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“Let’s meet halfway” or “Let’s split the difference”: AKA The Worst Closing Technique Ever!

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C'maahhn, meet me half way!
We’ve all witnessed the following negotiating technique one way or another. A Seller is selling an item for 20,000 dollars. A buyer offers 18,000. So what’s the next natural move? 19,000 dollars, split the difference, right? WRONG! The “Let’s Meet Halfway” negotiating tactic is one of the most common logical pitfalls of any sales process. Maybe at first glance it sounds or seems fair, or even logical, but it is truly the worst closing technique… ever!

Here is why:

First and foremost, it’s “bad” for profit. Let’s say a manager wants to sell a car for 340 dollars a month and a customer offers 300 dollars. A salesperson proposes to “meet halfway” by settling for 320 dollars a month, thinking it sounds reasonable and fair. This kneejerk logic just gouged the potential payoff big-time. Worse yet, this cognitive “shortcut” is often proposed immediately, without even putting any effort into a more persuasive or logical arrangement. Even if the Customer agrees, which is highly unlikely, and the manager approves, which hopefully he/she wouldn’t, we just blew away 20 dollars times the number of months of profit. That’s 720 dollars for 36 months, 960 dollars for 48 months, and 1,200 dollars for 60 months! Where is all of that money going to come from?

Secondly, it’s terrible for your credibility and reputation. When a salesperson suggests to “meet half way”, falsely believing they’re showing flexibility and fairness, a potential buyer gets an immediate feeling that they’re dodging a huge bullet. The “they were trying to stick it to me!” sentiment immediately surfaces. After a while, buyers just start assuming everything is marked up to be sold at some mystery halfway point. The manager would look like the “bad guy” trying to take advantage of buyers that weren’t as vigilant, and a salesperson would compromise the “agent” role, knowing that $320 is possible.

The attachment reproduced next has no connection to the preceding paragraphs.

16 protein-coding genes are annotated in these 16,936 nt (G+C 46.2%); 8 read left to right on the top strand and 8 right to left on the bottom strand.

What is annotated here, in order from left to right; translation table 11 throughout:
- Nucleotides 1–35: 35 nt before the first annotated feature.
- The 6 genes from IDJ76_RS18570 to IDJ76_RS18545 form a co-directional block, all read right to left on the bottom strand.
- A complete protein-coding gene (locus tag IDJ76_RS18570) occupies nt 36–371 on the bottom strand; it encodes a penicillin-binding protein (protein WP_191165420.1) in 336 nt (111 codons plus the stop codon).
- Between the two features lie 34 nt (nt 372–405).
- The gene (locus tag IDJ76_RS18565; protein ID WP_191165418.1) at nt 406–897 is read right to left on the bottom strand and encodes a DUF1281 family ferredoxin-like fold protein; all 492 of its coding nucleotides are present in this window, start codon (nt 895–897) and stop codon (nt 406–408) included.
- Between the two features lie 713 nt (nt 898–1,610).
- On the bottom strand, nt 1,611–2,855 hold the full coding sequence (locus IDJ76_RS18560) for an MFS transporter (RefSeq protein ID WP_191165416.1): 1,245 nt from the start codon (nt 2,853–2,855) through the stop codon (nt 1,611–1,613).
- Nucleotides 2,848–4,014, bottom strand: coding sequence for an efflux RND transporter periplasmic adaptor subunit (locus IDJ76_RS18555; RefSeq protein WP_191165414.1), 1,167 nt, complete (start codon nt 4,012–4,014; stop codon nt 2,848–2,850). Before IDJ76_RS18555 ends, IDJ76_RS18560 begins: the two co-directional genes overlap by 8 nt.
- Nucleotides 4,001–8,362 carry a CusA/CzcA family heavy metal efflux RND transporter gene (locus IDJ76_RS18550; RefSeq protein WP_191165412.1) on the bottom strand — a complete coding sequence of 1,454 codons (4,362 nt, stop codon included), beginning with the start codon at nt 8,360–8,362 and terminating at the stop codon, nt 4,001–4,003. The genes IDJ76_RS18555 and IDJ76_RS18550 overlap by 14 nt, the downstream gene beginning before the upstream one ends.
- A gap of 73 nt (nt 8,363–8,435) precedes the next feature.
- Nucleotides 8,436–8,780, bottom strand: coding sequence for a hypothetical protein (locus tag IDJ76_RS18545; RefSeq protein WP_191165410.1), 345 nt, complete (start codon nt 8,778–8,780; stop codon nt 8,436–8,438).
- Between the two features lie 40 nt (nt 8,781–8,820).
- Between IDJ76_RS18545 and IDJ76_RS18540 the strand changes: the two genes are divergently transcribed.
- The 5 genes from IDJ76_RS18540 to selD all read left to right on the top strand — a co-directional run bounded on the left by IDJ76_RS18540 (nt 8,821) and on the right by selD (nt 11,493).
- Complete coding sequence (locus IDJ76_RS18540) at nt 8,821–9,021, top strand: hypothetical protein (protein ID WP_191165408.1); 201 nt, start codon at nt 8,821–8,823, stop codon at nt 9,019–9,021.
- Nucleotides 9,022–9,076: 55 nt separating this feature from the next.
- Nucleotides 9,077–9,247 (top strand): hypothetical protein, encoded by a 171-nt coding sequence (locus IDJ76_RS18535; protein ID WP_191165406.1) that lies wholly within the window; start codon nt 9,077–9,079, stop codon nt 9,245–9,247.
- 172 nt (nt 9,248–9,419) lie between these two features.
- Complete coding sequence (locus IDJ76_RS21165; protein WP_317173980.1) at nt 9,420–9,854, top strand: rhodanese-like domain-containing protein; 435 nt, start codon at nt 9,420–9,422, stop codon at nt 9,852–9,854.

Additionally, it’s truly counter productive for turning a buyer into a shopper. A potential buyer can’t help but think: “If they are willing to “meet half way” (coming down to 320) just like that, I bet they will come all the way to $300 if I stick to it! In fact, I should have started lower...” $250 becomes the new target at their next stop. Buyers becoming paranoid, doubtful and combative is hardly a sign of progress.

Consider an alternate approach:


Rather than focusing on two large numbers, isolate the difference between them. Remember the first example? What sounds more daunting, 20,000 dollars, or a 2,000 dollar difference? Shifting the paradigm from the large numbers to the relatively tiny, impeding gap number shifts the entire thought process. Back to the car payment example, rather than jumping to the halfway point, ask the customer: “So it looks like we have a 40 dollar gap. Is that it? Let’s work it out.”

Next, you need to properly address the two numbers. Using logic and reason, explain the logic (or more likely, lack thereof) of their stance. Using honest and real facts throughout, walk the buyer through the manager’s position. Build up an ethical and professional case for your stance. Soon, you will identify a moment where a buyer realizes your position is grounded in fairness and fact.

As the buyer becomes more aware of the reasons behind your number and becomes (even a little) more visibly comfortable with your position, buttress your logical appeal with “goodwill.” Emphasize the roles of everyone involved: the salesperson as the agent, the manager as a true professional and “good guy” (remember EMI?), and the dealership’s everlasting commitment to service.

Next focus on reemphasizing the value. Shine the spotlight on the new car they’re taking home, the expectations you’ve exceeded, and the amicable relationship you’ve forged. All the while, the customer is viewing the aforementioned gap as a minor obstacle between all of these things.

Finally, Seek agreement through facial expression, A persuasive eye-to-eye direct look, and then move confidently into a close. Praising the manager’s efforts, extending a confident handshake, and ask for the sale: 340 is more than fair, let’s do it!

Let’s all agree to leave the “splitting differences” and “halfway meetings” to yard sales and flea markets; in this industry, We all need professionalism, strategy, and innovation to succeed – not an “old school” consolation “one-liner”.